Former NASA admin named UA commencement speaker
The official portrait of Astronaut Charles F. Bolden Jr. wearing an orange launch and entry suit. Bolden will be the 2017 UA commencement speaker.
Former National Aeronautics and Space Administrations administrator Maj. Gen. Charles Frank Bolden Jr. will be the UA’s commencement speaker this May.
According to an email from UA President Ann Weaver Hart, aside from the contributions that he has made to the OSIRIS-REx launch in September, Bolden has worked as a naval aviator and spent 34 years with the U.S. Marine Corps.
As an innovative leader, Bolden contributed to NASA’s development into a new age of space exploration, which included “decisions to retire the Space Shuttle, enhance public-private partnerships in launches and develop the tools to put humans on Mars,” according to Hart’s email.
Surprisingly, Bolden initially never conceived of working at NASA as a goal, and after high school he had no plans to become an astronaut.
“There were two things I knew I wouldn’t do: I didn’t want to join the Marine Corps, and I was never going to fly,” Bolden said.
After graduating high school, Bolden began defying both notions by receiving an appointment with the U.S. Naval Academy, which he had first seen on TV. Afterward, he became commissioned as a second lieutenant in the Marine Corps and mentored over 200 officers in his company.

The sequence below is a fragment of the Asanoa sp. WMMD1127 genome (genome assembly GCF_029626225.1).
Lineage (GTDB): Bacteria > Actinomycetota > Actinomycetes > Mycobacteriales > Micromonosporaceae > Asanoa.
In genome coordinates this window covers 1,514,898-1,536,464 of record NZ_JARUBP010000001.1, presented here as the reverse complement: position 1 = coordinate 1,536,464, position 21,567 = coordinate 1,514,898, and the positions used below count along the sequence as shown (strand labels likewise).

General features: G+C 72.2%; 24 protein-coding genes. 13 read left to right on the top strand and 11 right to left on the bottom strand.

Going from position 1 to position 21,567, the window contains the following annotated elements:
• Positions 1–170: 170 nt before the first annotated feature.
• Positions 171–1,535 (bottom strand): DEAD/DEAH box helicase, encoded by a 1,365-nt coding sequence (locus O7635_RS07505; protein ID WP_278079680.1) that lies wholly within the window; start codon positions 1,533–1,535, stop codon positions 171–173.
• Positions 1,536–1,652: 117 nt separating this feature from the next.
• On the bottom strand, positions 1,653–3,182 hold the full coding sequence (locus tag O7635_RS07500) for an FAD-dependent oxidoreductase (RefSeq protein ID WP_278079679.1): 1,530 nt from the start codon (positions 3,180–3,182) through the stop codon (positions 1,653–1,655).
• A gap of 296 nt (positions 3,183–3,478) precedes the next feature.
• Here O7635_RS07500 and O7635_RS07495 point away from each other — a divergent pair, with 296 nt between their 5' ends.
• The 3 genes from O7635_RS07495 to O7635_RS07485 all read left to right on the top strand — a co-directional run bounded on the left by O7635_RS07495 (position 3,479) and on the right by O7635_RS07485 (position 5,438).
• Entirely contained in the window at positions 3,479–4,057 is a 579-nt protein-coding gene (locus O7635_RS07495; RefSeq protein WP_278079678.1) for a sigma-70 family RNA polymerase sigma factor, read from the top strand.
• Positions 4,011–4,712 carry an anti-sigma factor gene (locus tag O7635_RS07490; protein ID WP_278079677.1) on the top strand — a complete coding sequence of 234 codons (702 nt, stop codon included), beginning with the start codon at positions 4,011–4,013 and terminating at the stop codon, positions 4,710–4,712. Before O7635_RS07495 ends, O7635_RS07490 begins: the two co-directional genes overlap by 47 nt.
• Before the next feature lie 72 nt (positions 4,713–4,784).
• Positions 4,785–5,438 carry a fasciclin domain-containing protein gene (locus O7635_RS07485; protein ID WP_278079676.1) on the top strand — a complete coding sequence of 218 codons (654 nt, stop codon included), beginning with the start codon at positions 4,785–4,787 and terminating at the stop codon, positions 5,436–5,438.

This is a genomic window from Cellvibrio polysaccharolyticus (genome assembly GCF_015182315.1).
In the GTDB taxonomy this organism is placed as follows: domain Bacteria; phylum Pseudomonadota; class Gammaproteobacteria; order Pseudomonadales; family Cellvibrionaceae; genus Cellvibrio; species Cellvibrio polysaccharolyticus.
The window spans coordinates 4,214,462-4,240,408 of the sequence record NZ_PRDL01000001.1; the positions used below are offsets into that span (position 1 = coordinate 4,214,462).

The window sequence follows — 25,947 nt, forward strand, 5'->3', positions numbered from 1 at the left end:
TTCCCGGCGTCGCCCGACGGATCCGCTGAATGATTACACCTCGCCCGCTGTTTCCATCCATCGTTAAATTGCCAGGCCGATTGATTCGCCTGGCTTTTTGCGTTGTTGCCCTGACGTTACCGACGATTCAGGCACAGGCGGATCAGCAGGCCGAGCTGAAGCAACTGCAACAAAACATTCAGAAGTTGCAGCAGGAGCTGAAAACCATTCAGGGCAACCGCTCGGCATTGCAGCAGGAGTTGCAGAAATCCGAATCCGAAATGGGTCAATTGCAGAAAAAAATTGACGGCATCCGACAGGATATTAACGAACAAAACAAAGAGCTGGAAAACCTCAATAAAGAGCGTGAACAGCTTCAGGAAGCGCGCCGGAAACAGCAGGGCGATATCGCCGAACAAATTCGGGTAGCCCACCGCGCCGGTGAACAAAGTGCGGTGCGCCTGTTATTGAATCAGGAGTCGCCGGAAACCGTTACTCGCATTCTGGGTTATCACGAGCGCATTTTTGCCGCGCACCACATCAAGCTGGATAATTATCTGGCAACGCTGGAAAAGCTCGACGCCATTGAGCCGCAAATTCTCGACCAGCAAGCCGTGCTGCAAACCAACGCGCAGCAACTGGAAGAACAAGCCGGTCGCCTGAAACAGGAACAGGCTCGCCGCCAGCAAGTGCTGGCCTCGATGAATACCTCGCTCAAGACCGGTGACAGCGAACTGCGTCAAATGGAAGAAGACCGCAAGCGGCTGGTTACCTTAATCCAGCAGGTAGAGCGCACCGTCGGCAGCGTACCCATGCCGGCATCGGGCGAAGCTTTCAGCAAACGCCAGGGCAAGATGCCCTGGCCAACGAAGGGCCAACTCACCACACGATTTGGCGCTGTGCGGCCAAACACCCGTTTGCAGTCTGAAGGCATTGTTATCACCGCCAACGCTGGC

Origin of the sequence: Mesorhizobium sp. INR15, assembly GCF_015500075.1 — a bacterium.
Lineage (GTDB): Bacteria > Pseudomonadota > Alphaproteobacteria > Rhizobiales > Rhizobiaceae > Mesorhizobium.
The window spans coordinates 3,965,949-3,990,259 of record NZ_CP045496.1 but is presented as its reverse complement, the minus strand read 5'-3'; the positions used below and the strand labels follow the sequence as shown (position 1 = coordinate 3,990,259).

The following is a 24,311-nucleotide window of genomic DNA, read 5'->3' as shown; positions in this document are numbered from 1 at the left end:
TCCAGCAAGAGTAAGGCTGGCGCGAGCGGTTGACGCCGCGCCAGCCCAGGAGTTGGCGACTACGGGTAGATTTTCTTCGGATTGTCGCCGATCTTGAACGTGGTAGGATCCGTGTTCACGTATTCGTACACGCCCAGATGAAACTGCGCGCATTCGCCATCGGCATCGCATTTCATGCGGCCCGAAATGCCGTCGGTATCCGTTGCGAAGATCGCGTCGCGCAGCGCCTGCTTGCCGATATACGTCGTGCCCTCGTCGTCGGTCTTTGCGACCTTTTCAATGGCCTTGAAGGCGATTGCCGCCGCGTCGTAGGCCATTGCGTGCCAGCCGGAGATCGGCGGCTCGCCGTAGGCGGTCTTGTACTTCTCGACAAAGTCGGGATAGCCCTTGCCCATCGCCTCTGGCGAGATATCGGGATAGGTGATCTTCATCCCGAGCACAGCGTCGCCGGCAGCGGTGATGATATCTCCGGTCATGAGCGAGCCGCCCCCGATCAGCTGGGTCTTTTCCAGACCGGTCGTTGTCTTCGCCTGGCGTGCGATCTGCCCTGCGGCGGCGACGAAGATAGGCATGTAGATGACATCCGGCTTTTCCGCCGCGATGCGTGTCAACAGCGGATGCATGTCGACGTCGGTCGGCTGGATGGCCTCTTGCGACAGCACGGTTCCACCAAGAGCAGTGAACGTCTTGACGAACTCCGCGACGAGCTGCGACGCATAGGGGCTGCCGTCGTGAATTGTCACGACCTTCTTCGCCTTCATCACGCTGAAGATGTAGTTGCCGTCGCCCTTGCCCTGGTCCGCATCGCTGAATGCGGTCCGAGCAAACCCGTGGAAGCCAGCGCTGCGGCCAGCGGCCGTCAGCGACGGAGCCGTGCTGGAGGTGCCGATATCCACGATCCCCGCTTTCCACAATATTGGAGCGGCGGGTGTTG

Bolden said he saw Challenger astronaut Ronald McNair as a role model in his life and a deciding factor in why he chose to pursue a career with NASA. According to Bolden, they both grew up in the ‘50s and ‘60s with only a four-year age gap between them.
The NASA space shuttle astronaut encouraged Bolden to complete flight training school to become a naval aviator, which he did in 1970.
When they talked and McNair saw that he was interested, he asked if Bolden would do it.
Bolden said even when he said no McNair picked up a pen and paper and made him sign up for an interview.
Flying, which Bolden had initially seen as an inherently dangerous and crazy idea, became one of his largest passions.
“Once I began flying, I became convinced that this was something challenging and enjoyable,” he said.
Throughout his career, Bolden has loved everything, especially his time within the Marine Corps. “I spent three to four years being around marines and functioned as the one percent of the American public defending the nation,” Bolden said.
Within NASA, Bolden worked as administrator during the Obama administration and facilitated evolution within NASA’s programs, creating a broad portfolio that included “fostering a journey to Mars, advancing aviation with new aeronautic advances and taking care of our planet and people.”
As NASA’s administrator, Bolden worked with the Executive Office of the President, press and Congress to convince people in the White House and Congress to fund programs.
Human spaceflight is entering a new era utilizing the airspace industry and academia to create “cleaner, quieter and more efficient spaceflight,” according to Bolden.